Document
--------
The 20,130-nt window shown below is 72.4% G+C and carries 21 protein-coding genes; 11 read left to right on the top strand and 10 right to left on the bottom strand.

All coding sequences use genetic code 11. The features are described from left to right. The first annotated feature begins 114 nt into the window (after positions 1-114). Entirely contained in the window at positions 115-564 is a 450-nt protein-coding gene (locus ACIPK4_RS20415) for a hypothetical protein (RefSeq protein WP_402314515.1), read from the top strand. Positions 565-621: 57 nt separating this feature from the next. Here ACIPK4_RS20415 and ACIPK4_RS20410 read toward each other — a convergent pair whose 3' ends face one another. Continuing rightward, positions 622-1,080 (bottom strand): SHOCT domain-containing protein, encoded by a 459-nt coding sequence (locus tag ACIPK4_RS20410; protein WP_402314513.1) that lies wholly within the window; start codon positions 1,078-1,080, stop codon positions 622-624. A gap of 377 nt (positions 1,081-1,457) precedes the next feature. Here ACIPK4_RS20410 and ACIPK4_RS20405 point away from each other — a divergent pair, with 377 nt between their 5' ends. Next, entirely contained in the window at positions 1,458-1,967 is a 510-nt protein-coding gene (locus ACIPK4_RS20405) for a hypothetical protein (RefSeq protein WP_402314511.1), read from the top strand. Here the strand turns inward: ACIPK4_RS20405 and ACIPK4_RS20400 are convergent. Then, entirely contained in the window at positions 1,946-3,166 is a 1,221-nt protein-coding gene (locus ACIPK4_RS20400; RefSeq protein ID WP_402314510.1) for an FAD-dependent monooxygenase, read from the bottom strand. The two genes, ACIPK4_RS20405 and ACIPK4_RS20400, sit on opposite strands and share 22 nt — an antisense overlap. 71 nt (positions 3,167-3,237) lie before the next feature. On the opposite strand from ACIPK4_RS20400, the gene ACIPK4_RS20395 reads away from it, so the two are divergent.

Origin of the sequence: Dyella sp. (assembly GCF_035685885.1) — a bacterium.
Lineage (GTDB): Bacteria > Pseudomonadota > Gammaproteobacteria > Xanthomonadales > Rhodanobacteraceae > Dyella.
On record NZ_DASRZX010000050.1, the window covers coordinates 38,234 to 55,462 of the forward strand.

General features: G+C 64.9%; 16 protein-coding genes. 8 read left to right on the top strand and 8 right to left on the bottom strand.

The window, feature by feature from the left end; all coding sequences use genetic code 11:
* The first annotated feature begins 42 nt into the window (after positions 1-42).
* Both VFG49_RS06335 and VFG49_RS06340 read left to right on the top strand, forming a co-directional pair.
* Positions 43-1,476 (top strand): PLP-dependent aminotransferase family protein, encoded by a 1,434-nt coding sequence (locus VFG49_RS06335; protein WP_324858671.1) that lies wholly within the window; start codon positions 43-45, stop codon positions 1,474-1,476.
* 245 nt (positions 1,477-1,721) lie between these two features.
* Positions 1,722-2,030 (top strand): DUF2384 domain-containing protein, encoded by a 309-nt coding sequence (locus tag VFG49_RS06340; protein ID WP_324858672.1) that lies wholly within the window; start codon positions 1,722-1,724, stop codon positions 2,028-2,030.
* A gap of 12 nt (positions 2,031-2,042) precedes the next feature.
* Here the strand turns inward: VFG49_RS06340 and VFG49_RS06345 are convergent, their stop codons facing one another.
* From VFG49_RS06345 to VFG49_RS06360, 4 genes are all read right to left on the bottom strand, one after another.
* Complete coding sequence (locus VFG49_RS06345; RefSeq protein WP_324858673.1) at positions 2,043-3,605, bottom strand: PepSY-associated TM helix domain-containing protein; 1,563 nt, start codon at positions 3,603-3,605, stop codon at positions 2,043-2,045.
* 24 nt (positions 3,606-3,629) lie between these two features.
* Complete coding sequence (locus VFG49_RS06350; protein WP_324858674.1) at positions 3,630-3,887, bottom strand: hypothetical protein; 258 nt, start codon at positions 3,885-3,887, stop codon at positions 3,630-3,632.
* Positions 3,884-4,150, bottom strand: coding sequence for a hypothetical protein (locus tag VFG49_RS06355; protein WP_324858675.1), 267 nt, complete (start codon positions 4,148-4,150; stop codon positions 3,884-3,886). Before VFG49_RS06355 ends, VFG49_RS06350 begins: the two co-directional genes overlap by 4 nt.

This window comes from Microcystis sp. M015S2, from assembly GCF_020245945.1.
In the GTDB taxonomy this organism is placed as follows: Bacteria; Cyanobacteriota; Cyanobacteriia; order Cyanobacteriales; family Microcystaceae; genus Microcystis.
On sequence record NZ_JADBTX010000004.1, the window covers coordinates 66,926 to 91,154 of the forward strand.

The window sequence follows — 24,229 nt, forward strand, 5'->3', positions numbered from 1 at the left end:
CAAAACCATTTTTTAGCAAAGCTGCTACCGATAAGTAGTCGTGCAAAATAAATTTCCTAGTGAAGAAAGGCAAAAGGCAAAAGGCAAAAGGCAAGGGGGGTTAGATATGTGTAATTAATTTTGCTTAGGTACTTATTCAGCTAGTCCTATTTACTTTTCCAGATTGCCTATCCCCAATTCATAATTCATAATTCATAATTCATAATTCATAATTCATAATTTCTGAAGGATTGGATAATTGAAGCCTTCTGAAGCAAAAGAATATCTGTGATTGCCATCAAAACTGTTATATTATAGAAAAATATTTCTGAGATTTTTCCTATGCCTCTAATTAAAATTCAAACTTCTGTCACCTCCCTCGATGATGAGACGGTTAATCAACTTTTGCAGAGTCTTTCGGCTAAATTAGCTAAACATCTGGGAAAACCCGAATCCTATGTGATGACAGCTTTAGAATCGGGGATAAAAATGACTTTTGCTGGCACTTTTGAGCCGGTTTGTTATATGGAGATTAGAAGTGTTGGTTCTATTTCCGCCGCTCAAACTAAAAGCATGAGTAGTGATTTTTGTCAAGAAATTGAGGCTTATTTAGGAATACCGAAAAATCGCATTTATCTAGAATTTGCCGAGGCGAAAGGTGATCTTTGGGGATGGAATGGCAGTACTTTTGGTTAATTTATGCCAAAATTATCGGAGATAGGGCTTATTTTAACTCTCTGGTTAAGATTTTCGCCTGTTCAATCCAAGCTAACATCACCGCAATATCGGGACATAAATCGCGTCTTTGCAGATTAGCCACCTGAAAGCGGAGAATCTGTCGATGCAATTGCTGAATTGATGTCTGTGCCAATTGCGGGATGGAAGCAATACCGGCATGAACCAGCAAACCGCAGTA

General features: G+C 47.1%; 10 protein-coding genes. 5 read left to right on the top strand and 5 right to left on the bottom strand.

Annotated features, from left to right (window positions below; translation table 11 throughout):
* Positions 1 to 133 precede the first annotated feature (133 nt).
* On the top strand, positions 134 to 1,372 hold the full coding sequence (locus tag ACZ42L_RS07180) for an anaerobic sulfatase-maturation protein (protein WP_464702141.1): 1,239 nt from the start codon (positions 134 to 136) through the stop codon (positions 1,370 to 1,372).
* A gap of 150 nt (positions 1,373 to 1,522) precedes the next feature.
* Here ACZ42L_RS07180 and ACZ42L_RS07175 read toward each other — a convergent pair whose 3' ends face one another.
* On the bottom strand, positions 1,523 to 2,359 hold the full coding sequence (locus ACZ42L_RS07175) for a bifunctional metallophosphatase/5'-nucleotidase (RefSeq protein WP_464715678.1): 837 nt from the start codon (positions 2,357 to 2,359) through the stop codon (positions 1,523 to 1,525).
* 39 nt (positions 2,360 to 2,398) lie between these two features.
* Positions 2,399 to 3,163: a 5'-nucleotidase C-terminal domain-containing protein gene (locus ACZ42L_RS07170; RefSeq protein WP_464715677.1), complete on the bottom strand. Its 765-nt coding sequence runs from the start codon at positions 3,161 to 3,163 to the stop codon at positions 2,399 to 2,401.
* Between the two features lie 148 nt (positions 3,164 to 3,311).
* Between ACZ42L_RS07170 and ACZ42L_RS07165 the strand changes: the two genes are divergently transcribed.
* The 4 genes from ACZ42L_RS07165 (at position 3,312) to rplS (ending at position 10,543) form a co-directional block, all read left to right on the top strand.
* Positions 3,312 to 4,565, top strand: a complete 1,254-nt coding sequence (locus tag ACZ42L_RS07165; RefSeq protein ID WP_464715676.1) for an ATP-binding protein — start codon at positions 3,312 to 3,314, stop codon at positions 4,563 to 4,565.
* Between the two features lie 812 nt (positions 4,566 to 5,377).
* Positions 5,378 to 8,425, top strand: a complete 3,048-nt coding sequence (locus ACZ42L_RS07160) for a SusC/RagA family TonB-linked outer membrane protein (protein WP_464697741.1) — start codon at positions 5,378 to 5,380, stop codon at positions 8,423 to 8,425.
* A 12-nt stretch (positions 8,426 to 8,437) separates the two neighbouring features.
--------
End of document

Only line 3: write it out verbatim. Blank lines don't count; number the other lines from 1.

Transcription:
Origin of the sequence: Dyella sp. (assembly GCF_035685885.1) — a bacterium.